Proposals to build the biggest park in west London have been resubmitted one year on from their initial rejection.
In April 2015, two years on from the original submission, Hounslow Council refused the plans on the grounds it was an unsuitable development of green belt land and also blamed potential archaeological issues.
The plans are to extract three million cubic metres of gravel beneath the surface of 110 acres of disused land and create a recreational park above.
If approved, the project in Hounslow will create around 2,500 jobs and some areas of the park will be available for use within 12 months of work commencing on the site.
The surface of the park would be landscaped to create new parkland, with the area being used for recreation, sport and leisure activities.
Those behind the project say it would help promote health and wellbeing.
The team believe the most recent submission now addresses previous issues raised by the council.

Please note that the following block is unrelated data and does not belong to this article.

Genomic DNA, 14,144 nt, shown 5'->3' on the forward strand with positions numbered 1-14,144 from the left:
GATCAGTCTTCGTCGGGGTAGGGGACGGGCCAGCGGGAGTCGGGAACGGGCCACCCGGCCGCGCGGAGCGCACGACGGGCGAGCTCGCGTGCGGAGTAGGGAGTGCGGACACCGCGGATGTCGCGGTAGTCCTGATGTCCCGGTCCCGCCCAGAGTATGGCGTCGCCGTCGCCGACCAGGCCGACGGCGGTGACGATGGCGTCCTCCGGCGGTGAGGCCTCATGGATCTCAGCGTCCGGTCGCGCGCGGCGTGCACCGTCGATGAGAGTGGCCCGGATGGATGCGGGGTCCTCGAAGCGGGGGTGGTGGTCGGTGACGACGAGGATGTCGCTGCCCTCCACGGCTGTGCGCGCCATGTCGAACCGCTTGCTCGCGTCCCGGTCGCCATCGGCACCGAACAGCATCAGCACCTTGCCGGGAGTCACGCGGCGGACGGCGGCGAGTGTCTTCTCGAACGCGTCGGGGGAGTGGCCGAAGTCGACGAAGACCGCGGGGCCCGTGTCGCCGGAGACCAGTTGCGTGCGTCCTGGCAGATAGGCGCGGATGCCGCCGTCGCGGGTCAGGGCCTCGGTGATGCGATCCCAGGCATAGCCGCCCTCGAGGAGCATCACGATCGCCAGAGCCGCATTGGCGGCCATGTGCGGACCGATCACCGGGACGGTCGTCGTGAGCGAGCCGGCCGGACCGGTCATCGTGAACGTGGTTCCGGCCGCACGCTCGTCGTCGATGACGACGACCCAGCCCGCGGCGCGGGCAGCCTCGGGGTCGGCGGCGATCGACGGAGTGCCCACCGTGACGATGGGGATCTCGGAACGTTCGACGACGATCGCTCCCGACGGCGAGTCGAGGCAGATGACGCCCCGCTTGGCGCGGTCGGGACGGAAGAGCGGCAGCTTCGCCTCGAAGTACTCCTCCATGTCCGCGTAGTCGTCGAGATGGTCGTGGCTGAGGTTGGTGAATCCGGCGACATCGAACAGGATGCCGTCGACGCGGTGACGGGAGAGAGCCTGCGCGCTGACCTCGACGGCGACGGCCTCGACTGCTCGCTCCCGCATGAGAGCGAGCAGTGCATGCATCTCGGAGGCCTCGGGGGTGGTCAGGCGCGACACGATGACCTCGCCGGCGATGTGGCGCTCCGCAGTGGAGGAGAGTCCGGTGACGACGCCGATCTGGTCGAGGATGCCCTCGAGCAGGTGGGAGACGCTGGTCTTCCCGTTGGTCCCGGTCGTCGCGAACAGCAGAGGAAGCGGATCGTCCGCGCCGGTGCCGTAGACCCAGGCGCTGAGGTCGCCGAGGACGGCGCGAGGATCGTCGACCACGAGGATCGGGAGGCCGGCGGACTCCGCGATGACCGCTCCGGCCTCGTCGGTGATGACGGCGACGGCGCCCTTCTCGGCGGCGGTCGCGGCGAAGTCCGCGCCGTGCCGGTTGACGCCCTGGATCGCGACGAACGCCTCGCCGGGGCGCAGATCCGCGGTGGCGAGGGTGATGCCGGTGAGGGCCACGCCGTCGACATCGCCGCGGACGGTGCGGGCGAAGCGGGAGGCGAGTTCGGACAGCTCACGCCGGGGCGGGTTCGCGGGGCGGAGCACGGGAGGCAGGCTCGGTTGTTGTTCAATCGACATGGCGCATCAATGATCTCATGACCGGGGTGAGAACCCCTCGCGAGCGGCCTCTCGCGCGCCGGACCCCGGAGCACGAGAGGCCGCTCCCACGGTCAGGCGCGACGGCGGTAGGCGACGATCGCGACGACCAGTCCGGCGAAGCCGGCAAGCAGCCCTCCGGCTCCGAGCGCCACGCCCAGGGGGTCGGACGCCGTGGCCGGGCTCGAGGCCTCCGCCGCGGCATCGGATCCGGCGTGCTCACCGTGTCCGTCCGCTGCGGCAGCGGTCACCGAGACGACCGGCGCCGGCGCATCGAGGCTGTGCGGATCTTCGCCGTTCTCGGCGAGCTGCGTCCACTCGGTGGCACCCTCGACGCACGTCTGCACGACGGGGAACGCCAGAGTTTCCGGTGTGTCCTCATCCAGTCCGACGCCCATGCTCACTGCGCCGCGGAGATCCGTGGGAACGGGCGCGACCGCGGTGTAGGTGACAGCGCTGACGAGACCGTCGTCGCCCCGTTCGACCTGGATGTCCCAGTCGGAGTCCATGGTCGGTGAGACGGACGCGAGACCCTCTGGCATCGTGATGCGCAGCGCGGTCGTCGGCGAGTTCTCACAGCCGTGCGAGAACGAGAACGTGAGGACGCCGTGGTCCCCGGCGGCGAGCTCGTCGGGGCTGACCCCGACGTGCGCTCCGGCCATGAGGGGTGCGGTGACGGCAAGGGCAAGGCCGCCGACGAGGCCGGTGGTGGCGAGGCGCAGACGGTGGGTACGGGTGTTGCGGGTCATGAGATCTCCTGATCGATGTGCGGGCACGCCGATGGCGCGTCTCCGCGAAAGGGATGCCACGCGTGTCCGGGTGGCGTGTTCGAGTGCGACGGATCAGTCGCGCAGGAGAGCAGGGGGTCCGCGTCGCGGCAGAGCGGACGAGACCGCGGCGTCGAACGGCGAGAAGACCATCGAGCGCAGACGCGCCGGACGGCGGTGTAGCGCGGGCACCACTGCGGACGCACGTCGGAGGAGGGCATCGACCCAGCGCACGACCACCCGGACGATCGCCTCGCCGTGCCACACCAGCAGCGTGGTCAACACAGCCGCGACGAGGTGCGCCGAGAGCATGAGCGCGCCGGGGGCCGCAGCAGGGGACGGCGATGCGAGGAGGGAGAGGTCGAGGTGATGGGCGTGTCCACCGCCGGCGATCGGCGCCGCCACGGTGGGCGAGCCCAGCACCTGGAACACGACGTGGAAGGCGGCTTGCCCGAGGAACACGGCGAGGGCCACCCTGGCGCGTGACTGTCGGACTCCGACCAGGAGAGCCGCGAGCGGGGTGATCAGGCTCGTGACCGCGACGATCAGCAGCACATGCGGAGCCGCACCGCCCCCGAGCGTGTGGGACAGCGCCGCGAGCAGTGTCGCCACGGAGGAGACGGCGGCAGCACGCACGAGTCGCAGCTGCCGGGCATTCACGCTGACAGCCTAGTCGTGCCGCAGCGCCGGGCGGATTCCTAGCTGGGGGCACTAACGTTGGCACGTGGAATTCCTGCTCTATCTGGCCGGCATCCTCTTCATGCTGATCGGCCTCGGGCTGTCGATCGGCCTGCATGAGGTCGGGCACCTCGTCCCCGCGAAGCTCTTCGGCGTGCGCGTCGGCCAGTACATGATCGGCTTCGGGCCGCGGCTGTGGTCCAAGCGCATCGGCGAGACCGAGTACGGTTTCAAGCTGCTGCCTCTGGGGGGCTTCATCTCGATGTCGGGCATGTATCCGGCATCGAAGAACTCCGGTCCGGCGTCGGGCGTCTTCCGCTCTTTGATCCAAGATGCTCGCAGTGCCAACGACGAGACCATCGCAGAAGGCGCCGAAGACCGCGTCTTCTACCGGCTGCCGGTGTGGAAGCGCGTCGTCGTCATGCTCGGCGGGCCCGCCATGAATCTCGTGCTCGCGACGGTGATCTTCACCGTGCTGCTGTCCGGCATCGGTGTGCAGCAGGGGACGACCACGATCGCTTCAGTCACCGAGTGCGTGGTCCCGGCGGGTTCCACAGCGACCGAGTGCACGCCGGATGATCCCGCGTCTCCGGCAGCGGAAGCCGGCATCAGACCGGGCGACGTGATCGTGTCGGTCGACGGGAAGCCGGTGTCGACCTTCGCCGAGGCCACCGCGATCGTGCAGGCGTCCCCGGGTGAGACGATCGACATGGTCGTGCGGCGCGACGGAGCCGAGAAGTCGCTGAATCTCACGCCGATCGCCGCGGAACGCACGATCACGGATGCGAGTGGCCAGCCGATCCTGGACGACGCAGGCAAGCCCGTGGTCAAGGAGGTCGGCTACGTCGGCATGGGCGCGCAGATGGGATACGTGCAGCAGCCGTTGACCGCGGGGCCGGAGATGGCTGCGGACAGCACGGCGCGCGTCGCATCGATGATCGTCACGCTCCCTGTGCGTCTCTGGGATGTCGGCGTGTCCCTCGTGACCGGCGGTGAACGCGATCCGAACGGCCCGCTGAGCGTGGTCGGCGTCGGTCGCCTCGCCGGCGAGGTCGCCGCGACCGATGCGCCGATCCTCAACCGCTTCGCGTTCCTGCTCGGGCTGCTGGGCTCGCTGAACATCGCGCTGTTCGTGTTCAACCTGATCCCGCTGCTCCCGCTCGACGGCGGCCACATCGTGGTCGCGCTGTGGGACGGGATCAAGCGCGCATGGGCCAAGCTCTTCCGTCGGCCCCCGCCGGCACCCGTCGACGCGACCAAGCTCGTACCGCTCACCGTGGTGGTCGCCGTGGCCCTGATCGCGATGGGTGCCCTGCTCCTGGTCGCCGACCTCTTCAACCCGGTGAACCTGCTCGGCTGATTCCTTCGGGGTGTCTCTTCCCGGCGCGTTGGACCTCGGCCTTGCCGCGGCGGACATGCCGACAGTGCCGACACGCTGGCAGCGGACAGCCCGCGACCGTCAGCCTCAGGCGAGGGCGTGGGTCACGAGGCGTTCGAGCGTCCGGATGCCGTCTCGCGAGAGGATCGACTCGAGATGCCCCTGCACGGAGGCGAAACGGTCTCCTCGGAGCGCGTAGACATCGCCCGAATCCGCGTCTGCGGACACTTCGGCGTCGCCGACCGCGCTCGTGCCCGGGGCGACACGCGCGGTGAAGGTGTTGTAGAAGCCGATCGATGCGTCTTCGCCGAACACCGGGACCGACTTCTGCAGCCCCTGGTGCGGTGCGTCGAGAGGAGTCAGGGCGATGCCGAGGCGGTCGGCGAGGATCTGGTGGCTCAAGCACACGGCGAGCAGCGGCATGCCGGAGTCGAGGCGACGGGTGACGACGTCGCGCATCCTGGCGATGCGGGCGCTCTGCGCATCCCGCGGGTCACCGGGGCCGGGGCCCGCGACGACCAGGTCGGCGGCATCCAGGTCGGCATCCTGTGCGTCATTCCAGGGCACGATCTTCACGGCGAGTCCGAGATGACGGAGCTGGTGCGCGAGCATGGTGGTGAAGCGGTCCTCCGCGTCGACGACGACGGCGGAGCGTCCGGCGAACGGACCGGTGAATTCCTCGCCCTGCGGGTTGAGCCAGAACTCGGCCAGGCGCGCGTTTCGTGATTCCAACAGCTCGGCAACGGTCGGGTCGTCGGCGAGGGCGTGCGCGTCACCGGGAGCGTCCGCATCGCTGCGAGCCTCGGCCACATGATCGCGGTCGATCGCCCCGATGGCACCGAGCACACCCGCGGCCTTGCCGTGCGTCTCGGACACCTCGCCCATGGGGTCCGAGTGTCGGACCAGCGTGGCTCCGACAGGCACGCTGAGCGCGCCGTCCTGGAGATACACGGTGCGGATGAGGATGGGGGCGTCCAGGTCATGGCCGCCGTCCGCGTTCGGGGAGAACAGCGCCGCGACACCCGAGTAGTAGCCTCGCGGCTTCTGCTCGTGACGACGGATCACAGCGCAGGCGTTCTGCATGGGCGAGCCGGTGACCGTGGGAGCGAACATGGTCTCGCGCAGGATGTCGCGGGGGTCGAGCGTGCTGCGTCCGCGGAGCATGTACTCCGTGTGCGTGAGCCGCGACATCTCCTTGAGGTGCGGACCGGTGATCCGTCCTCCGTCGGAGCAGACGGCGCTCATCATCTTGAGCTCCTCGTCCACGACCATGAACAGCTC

In response to archaeological issues raised by Hounslow council, a spokesperson for developers, Formal Investments said: "Trial pits have been dug" and "nothing significant has been found."
He added: "The site is so large that once they start working, if something does turn then they are able to work around it."
Additional plans have been added for warehouse space and storage underground and the team claim they also addressed the council's concerns over vehicle access and carbon dioxide pollution.
Formal Investments spokesperson said: "We are proposing that there are some ground source heat pumps in use on the site to provide energy for the heating and cooling needed for the underground warehousing."
The company claimed this will reduce carbon dioxide emissions by 60% in comparison to the previous plans.
Formal Investments Director Nicholas King said he is happy to see the plans back with the council.
“We were very excited to be back with this new application," he said.
"We remain wholeheartedly committed to creating economic growth in the London Borough of Hounslow whilst giving local people a tremendous legacy of a public park, free to enjoy.”
Of the 664 responses to a public questionnaire questionnaire, 96.6% believe that the area needs a new park and 95.8% approve of the employment the project will bring to the area.
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